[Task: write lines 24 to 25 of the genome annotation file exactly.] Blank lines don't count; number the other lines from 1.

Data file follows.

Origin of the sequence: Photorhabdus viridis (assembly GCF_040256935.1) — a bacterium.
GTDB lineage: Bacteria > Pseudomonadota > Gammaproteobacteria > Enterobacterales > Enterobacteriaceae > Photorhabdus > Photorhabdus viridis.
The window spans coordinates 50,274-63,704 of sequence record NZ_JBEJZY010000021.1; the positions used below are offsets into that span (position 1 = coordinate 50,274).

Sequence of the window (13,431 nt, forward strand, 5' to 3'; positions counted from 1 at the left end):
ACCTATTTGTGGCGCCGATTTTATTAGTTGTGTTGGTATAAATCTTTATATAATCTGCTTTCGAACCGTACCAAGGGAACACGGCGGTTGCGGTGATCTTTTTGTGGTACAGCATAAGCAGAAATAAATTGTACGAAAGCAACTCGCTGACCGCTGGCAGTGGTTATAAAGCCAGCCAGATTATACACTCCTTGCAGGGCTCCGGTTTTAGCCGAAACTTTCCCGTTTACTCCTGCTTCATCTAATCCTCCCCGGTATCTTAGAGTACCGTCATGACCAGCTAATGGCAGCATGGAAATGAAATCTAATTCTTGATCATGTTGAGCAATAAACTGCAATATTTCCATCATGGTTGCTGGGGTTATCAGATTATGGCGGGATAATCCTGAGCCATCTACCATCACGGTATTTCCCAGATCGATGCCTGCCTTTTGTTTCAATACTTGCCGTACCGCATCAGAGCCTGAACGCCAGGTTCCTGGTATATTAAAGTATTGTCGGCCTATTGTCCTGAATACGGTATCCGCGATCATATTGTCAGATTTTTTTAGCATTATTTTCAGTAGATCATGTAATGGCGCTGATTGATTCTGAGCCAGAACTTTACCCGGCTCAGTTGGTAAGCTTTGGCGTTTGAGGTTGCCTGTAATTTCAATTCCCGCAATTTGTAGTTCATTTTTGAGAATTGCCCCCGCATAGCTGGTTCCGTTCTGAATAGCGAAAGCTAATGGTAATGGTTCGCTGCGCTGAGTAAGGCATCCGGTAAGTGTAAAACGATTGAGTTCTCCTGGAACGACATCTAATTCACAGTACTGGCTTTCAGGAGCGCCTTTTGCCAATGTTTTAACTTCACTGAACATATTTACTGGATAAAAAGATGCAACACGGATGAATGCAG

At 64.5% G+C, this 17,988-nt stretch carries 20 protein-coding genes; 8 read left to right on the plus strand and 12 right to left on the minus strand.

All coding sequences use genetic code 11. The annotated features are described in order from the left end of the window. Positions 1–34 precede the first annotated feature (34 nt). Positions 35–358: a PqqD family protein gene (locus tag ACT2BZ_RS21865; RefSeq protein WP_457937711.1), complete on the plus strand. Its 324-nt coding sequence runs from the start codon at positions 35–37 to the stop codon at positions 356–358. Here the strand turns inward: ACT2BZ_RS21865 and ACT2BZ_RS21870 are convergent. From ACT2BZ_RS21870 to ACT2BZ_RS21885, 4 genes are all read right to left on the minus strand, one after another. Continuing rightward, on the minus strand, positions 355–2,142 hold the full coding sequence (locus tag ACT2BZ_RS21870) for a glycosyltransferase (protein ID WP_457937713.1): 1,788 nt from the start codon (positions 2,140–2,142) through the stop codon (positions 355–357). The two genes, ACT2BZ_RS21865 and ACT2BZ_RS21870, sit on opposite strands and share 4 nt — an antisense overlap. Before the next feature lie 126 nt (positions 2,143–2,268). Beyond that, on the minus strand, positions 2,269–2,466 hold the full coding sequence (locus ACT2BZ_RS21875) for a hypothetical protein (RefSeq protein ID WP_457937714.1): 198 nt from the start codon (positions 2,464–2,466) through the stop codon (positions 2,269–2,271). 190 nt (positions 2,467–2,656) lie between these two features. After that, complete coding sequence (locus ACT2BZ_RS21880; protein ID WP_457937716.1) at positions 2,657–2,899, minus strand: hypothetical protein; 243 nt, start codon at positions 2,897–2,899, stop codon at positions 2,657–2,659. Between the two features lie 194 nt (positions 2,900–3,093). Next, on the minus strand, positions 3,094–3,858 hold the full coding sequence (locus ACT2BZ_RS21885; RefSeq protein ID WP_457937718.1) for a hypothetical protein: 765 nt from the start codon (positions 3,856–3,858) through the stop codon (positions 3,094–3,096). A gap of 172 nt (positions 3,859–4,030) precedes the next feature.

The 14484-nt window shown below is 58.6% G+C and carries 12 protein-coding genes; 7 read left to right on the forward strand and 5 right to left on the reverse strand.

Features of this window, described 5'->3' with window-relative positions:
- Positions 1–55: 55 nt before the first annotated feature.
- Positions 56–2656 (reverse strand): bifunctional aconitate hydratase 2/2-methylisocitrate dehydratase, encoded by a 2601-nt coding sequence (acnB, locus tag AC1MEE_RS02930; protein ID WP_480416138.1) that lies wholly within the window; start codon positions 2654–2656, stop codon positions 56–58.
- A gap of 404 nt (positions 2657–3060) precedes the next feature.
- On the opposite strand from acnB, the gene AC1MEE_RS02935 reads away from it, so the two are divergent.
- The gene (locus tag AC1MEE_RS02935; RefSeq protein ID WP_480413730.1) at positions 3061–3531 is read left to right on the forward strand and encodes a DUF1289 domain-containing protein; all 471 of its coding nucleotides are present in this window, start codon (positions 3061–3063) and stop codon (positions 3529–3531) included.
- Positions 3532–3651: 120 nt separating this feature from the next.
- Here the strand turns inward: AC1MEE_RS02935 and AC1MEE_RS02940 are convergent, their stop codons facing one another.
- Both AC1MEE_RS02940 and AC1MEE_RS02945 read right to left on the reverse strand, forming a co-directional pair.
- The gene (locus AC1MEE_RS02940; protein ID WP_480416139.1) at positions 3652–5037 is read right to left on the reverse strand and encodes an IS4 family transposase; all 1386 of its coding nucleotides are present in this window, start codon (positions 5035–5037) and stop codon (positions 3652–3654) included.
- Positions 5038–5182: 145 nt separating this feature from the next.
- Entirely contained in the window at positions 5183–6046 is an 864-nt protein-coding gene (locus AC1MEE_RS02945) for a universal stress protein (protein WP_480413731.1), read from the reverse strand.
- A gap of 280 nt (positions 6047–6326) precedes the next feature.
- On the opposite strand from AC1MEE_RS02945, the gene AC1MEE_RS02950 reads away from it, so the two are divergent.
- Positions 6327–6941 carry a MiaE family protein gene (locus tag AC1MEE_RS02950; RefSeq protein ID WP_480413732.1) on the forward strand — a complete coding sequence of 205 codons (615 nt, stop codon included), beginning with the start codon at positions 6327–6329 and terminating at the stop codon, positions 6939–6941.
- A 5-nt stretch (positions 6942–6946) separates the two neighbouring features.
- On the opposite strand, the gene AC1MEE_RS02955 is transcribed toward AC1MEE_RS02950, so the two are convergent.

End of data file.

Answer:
- A 5-nt stretch (positions 6942–6946) separates the two neighbouring features.
- On the opposite strand, the gene AC1MEE_RS02955 is transcribed toward AC1MEE_RS02950, so the two are convergent.